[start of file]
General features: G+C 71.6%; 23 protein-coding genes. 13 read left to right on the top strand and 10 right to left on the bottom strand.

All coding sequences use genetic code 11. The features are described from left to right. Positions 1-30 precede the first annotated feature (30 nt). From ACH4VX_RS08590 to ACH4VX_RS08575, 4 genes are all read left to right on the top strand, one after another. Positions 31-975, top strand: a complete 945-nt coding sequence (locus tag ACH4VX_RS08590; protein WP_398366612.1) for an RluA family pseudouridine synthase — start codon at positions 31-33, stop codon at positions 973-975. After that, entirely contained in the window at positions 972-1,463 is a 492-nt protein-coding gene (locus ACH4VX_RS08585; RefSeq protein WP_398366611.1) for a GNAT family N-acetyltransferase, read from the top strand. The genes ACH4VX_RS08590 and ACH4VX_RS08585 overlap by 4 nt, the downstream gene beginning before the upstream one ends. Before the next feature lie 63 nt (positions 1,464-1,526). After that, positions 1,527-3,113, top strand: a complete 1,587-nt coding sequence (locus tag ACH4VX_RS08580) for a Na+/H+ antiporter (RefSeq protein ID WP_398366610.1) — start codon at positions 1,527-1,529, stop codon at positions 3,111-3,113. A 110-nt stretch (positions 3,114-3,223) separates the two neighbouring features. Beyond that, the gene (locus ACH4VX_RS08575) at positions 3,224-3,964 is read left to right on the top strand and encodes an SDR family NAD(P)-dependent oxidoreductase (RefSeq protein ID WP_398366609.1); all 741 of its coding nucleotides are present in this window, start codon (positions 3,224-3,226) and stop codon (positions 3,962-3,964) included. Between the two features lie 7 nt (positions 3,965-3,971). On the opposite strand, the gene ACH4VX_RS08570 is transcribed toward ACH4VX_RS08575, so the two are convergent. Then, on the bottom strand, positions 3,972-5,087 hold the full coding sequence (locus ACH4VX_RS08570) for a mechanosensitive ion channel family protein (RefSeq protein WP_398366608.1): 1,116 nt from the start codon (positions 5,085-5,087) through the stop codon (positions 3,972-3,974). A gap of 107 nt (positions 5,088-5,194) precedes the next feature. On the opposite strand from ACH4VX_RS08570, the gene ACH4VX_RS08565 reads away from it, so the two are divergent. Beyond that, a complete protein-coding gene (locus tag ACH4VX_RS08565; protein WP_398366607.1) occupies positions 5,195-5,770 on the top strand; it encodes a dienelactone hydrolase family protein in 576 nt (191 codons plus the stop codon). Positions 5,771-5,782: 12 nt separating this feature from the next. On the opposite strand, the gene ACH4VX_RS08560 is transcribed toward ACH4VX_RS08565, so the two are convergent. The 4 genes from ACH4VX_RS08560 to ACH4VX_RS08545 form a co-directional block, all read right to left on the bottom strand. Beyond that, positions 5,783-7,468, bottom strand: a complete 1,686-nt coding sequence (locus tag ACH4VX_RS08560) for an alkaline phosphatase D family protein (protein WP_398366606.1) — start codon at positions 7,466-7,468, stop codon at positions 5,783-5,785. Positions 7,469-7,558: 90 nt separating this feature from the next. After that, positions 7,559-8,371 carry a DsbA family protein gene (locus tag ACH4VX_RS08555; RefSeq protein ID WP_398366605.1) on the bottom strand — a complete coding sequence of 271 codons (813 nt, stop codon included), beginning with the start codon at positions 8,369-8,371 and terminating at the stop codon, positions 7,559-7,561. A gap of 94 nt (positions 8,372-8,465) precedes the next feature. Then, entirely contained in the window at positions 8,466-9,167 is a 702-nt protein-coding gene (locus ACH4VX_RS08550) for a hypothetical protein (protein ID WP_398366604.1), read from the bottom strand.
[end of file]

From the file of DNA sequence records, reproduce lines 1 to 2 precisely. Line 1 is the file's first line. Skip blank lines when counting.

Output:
General features: G+C 71.6%; 23 protein-coding genes. 13 read left to right on the top strand and 10 right to left on the bottom strand.

All coding sequences use genetic code 11. The features are described from left to right. Positions 1-30 precede the first annotated feature (30 nt). From ACH4VX_RS08590 to ACH4VX_RS08575, 4 genes are all read left to right on the top strand, one after another. Positions 31-975, top strand: a complete 945-nt coding sequence (locus tag ACH4VX_RS08590; protein WP_398366612.1) for an RluA family pseudouridine synthase — start codon at positions 31-33, stop codon at positions 973-975. After that, entirely contained in the window at positions 972-1,463 is a 492-nt protein-coding gene (locus ACH4VX_RS08585; RefSeq protein WP_398366611.1) for a GNAT family N-acetyltransferase, read from the top strand. The genes ACH4VX_RS08590 and ACH4VX_RS08585 overlap by 4 nt, the downstream gene beginning before the upstream one ends. Before the next feature lie 63 nt (positions 1,464-1,526). After that, positions 1,527-3,113, top strand: a complete 1,587-nt coding sequence (locus tag ACH4VX_RS08580) for a Na+/H+ antiporter (RefSeq protein ID WP_398366610.1) — start codon at positions 1,527-1,529, stop codon at positions 3,111-3,113. A 110-nt stretch (positions 3,114-3,223) separates the two neighbouring features. Beyond that, the gene (locus ACH4VX_RS08575) at positions 3,224-3,964 is read left to right on the top strand and encodes an SDR family NAD(P)-dependent oxidoreductase (RefSeq protein ID WP_398366609.1); all 741 of its coding nucleotides are present in this window, start codon (positions 3,224-3,226) and stop codon (positions 3,962-3,964) included. Between the two features lie 7 nt (positions 3,965-3,971). On the opposite strand, the gene ACH4VX_RS08570 is transcribed toward ACH4VX_RS08575, so the two are convergent. Then, on the bottom strand, positions 3,972-5,087 hold the full coding sequence (locus ACH4VX_RS08570) for a mechanosensitive ion channel family protein (RefSeq protein WP_398366608.1): 1,116 nt from the start codon (positions 5,085-5,087) through the stop codon (positions 3,972-3,974). A gap of 107 nt (positions 5,088-5,194) precedes the next feature. On the opposite strand from ACH4VX_RS08570, the gene ACH4VX_RS08565 reads away from it, so the two are divergent. Beyond that, a complete protein-coding gene (locus tag ACH4VX_RS08565; protein WP_398366607.1) occupies positions 5,195-5,770 on the top strand; it encodes a dienelactone hydrolase family protein in 576 nt (191 codons plus the stop codon). Positions 5,771-5,782: 12 nt separating this feature from the next. On the opposite strand, the gene ACH4VX_RS08560 is transcribed toward ACH4VX_RS08565, so the two are convergent. The 4 genes from ACH4VX_RS08560 to ACH4VX_RS08545 form a co-directional block, all read right to left on the bottom strand. Beyond that, positions 5,783-7,468, bottom strand: a complete 1,686-nt coding sequence (locus tag ACH4VX_RS08560) for an alkaline phosphatase D family protein (protein WP_398366606.1) — start codon at positions 7,466-7,468, stop codon at positions 5,783-5,785. Positions 7,469-7,558: 90 nt separating this feature from the next. After that, positions 7,559-8,371 carry a DsbA family protein gene (locus tag ACH4VX_RS08555; RefSeq protein ID WP_398366605.1) on the bottom strand — a complete coding sequence of 271 codons (813 nt, stop codon included), beginning with the start codon at positions 8,369-8,371 and terminating at the stop codon, positions 7,559-7,561. A gap of 94 nt (positions 8,372-8,465) precedes the next feature. Then, entirely contained in the window at positions 8,466-9,167 is a 702-nt protein-coding gene (locus ACH4VX_RS08550) for a hypothetical protein (protein ID WP_398366604.1), read from the bottom strand.